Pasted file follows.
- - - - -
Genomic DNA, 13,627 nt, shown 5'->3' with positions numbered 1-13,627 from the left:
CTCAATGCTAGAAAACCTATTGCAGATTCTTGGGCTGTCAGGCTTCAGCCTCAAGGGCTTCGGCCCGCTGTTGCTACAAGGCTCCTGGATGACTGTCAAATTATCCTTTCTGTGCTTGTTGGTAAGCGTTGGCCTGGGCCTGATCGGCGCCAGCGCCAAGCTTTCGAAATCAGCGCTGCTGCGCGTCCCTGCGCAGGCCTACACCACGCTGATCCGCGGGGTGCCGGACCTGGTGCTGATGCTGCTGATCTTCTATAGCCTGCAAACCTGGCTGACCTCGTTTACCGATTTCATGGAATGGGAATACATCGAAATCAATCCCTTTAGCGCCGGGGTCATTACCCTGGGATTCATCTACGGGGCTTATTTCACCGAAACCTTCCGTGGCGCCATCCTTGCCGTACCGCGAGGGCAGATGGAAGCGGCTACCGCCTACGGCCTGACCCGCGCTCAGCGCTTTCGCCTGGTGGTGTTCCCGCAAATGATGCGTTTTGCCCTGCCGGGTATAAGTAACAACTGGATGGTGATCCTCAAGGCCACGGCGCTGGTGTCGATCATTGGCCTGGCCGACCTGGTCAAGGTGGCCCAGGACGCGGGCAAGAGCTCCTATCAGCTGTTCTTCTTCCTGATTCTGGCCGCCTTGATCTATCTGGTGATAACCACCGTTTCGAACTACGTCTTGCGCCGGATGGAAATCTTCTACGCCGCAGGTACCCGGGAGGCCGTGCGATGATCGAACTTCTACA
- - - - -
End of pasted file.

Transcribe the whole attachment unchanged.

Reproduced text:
Genomic DNA, 13,627 nt, shown 5'->3' with positions numbered 1-13,627 from the left:
CTCAATGCTAGAAAACCTATTGCAGATTCTTGGGCTGTCAGGCTTCAGCCTCAAGGGCTTCGGCCCGCTGTTGCTACAAGGCTCCTGGATGACTGTCAAATTATCCTTTCTGTGCTTGTTGGTAAGCGTTGGCCTGGGCCTGATCGGCGCCAGCGCCAAGCTTTCGAAATCAGCGCTGCTGCGCGTCCCTGCGCAGGCCTACACCACGCTGATCCGCGGGGTGCCGGACCTGGTGCTGATGCTGCTGATCTTCTATAGCCTGCAAACCTGGCTGACCTCGTTTACCGATTTCATGGAATGGGAATACATCGAAATCAATCCCTTTAGCGCCGGGGTCATTACCCTGGGATTCATCTACGGGGCTTATTTCACCGAAACCTTCCGTGGCGCCATCCTTGCCGTACCGCGAGGGCAGATGGAAGCGGCTACCGCCTACGGCCTGACCCGCGCTCAGCGCTTTCGCCTGGTGGTGTTCCCGCAAATGATGCGTTTTGCCCTGCCGGGTATAAGTAACAACTGGATGGTGATCCTCAAGGCCACGGCGCTGGTGTCGATCATTGGCCTGGCCGACCTGGTCAAGGTGGCCCAGGACGCGGGCAAGAGCTCCTATCAGCTGTTCTTCTTCCTGATTCTGGCCGCCTTGATCTATCTGGTGATAACCACCGTTTCGAACTACGTCTTGCGCCGGATGGAAATCTTCTACGCCGCAGGTACCCGGGAGGCCGTGCGATGATCGAACTTCTACA